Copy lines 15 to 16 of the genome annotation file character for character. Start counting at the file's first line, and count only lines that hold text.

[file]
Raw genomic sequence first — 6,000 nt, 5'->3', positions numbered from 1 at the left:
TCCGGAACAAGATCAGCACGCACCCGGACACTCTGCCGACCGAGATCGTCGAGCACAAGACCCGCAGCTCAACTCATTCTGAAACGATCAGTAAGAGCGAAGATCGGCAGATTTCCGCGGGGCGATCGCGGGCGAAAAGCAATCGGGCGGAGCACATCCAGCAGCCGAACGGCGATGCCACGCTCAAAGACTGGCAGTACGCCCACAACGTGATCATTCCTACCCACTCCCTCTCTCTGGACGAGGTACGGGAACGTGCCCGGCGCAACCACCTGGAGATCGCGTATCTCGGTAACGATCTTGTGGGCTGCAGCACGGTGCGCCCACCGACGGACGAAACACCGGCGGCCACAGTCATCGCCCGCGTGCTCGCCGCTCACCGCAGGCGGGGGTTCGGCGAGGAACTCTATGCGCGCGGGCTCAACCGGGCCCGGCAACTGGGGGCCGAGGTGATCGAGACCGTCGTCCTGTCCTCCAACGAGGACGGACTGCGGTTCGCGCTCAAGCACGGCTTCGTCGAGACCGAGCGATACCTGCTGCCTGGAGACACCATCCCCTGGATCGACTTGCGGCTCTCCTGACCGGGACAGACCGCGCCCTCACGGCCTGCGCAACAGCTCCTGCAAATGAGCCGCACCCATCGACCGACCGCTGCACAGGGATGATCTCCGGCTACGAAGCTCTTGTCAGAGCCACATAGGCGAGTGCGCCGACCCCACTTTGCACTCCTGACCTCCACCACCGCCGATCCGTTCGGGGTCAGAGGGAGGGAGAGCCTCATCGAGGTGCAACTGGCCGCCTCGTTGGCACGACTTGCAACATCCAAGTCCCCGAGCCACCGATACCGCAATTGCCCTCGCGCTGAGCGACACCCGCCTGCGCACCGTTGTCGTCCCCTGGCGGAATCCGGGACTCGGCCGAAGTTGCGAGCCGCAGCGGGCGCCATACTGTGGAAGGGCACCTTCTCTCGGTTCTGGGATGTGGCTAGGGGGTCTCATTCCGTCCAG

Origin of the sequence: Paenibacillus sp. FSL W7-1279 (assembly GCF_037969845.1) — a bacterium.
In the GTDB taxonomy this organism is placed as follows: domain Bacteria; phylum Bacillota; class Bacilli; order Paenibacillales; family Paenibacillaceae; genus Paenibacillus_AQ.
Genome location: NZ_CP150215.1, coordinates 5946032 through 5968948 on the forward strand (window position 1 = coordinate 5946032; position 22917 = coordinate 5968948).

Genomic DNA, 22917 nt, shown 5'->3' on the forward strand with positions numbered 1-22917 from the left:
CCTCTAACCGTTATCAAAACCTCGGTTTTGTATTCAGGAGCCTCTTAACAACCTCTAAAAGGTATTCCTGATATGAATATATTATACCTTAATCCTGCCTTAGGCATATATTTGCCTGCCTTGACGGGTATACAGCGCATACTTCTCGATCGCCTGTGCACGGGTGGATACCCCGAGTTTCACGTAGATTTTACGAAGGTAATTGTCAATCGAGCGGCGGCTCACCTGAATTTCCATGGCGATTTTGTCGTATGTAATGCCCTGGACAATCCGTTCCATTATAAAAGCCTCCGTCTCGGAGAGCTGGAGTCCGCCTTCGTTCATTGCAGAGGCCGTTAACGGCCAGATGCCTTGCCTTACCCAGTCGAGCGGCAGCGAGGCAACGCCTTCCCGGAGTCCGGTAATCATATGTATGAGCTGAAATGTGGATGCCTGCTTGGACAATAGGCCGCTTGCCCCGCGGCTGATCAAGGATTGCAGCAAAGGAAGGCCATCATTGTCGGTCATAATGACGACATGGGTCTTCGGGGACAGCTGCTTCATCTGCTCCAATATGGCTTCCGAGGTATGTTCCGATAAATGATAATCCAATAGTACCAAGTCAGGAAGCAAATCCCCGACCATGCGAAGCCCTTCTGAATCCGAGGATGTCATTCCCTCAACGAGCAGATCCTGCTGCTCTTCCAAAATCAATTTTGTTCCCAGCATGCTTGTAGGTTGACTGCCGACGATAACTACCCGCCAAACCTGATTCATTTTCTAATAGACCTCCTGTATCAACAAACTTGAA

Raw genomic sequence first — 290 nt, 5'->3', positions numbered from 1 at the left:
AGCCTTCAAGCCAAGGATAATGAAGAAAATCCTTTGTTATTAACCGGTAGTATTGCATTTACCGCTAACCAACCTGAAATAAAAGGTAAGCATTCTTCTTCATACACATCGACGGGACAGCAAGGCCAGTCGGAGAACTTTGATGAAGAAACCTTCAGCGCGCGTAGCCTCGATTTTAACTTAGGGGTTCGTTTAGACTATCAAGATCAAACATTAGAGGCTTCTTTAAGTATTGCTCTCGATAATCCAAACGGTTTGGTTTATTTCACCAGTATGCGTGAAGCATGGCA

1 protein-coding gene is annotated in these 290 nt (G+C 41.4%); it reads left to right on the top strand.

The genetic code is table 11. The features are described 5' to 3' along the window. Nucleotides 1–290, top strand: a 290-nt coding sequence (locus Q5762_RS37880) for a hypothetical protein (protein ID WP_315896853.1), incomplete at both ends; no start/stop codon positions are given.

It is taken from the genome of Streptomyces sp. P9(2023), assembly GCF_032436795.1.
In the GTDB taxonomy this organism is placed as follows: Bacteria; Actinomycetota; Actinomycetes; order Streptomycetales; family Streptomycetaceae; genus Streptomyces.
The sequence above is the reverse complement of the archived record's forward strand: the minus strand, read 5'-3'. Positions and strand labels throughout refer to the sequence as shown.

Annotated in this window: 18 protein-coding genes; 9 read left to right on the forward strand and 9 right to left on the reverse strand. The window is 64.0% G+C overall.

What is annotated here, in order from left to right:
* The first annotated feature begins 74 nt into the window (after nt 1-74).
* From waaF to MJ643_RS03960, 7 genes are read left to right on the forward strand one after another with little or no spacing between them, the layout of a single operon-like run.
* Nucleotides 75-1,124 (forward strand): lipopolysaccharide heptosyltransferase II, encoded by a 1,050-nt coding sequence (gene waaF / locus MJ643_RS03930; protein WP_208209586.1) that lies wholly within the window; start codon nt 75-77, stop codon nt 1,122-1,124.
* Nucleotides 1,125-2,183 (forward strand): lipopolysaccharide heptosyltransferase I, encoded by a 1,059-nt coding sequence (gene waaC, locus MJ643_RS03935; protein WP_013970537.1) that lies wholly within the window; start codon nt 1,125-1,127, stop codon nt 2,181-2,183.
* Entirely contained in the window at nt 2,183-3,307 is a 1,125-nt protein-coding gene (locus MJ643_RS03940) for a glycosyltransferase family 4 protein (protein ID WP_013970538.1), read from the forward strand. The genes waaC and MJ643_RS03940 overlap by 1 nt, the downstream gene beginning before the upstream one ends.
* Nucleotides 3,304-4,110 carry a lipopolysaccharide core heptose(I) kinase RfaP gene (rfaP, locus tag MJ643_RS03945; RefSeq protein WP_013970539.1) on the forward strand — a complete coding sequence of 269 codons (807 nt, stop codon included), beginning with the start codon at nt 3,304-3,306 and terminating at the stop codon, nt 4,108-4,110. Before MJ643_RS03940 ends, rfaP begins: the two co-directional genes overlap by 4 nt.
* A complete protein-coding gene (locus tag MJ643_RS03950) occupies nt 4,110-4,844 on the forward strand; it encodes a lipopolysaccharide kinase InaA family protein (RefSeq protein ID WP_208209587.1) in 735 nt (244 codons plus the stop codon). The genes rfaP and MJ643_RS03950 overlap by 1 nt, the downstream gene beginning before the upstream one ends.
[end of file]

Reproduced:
Annotated in this window: 18 protein-coding genes; 9 read left to right on the forward strand and 9 right to left on the reverse strand. The window is 64.0% G+C overall.

What is annotated here, in order from left to right: